Public Internet services are usually provided by provincial telecom companies, which sometimes are traded between networks.
Internet service providers without a nationwide network could not compete with their bandwidth provider, the telecom companies, and often run out of business.
Baidu is the leading search engine in China, while most web portals also provide search opportunities like Before 2014, Googlers in China were linked to Google Hong Kong from its page because of an issue with hackers reportedly based in Mainland China.
Other Internet service providers such as the human resource service provider 51job and the electronic commerce web sites such as are less popular but more successful on their specialty. All websites that operate in China with their own domain name must have an ICP license from the Ministry of Industry and Information Technology.Because the PRC government blocks many foreign websites, many homegrown copycats of foreign websites have appeared. As of 2015, Google has limited to no presence in China.Until 2008 the Chinese Wikipedia could not be accessed from mainland China.Since 2008, the government only blocks certain pages on Wikipedia which they deem to contain controversial content.Although the Chinese write fewer emails, they enjoy other online communication tools.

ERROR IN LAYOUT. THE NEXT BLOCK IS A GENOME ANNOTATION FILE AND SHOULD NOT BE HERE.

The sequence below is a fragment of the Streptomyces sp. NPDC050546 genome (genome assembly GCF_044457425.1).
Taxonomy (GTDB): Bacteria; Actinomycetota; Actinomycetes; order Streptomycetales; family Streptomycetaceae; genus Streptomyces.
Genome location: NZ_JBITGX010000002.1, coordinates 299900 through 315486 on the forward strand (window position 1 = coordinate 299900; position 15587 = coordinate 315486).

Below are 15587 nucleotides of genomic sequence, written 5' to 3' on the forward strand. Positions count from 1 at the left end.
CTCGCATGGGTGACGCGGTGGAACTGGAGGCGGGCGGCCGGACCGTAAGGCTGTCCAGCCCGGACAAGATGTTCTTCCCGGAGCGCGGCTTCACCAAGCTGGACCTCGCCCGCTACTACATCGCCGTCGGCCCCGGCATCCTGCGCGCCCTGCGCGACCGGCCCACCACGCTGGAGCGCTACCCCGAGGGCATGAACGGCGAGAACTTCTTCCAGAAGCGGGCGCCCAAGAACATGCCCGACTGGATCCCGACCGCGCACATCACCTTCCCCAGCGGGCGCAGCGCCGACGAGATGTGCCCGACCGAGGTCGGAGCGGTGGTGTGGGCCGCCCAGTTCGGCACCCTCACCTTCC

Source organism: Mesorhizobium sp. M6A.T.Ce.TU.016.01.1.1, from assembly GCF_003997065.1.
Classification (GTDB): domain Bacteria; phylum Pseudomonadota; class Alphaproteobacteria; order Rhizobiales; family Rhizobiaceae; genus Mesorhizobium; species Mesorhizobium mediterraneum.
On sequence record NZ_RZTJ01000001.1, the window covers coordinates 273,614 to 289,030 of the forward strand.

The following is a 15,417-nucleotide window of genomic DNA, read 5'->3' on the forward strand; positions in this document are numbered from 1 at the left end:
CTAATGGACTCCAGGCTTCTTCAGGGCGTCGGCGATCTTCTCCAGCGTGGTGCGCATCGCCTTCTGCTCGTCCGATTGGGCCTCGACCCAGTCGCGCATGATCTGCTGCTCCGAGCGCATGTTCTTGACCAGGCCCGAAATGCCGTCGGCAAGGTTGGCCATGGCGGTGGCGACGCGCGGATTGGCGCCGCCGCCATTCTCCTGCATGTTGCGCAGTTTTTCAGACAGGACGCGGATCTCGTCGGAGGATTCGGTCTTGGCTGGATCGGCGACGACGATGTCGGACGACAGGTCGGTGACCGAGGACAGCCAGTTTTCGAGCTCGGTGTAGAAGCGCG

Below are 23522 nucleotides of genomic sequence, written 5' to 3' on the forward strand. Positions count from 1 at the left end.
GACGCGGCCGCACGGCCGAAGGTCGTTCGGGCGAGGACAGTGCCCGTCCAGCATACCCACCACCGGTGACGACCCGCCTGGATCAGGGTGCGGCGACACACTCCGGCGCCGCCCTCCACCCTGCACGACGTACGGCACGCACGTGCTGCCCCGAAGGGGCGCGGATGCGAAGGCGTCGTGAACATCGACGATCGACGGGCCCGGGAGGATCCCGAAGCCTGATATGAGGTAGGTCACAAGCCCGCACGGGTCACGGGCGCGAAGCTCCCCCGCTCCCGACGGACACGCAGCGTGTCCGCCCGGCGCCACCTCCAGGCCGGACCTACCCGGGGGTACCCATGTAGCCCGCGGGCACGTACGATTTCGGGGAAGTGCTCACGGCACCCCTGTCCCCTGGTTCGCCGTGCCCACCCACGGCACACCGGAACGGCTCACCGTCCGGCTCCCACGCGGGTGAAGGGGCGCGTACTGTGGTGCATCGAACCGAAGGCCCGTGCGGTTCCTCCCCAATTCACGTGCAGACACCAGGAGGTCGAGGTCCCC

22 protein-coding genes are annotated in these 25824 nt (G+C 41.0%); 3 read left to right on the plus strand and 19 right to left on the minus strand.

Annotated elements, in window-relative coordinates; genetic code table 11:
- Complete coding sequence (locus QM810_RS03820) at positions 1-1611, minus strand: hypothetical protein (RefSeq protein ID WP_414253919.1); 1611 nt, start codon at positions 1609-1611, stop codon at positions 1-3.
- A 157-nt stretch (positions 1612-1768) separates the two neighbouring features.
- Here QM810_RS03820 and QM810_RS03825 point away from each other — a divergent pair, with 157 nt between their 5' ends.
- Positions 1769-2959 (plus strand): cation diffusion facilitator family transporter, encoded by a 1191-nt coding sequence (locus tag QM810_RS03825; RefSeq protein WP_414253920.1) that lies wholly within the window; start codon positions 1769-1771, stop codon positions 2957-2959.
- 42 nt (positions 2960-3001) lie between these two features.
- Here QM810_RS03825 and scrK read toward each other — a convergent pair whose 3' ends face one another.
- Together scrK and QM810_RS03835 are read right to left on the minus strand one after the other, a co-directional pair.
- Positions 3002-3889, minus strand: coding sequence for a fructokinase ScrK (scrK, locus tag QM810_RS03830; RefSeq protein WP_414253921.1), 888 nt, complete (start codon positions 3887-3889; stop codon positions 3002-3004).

Users form their communities based on different interests.The number of users using mobile devices to access the Internet overtook those using PCs (83.4% and 80.9%, respectively). By 2014, China hosts more than twice as much national bandwidth potential than the U.S., the historical leader in terms of installed telecommunication bandwidth (China: 29% versus US:13% of the global total).The interconnection between these networks is a big concern for Internet users, since Internet traffic via the global Internet is quite slow.However, major Internet services providers are reluctant to aid rivals states that 56% of Internet users were male, and 44% were female, and expresses other data based on sixty thousand surveys.China's first foray into global cyberspace was an email (not TCP/IP based and thus technically not Internet) sent on 20 September 1987 to University of Karlsruhe.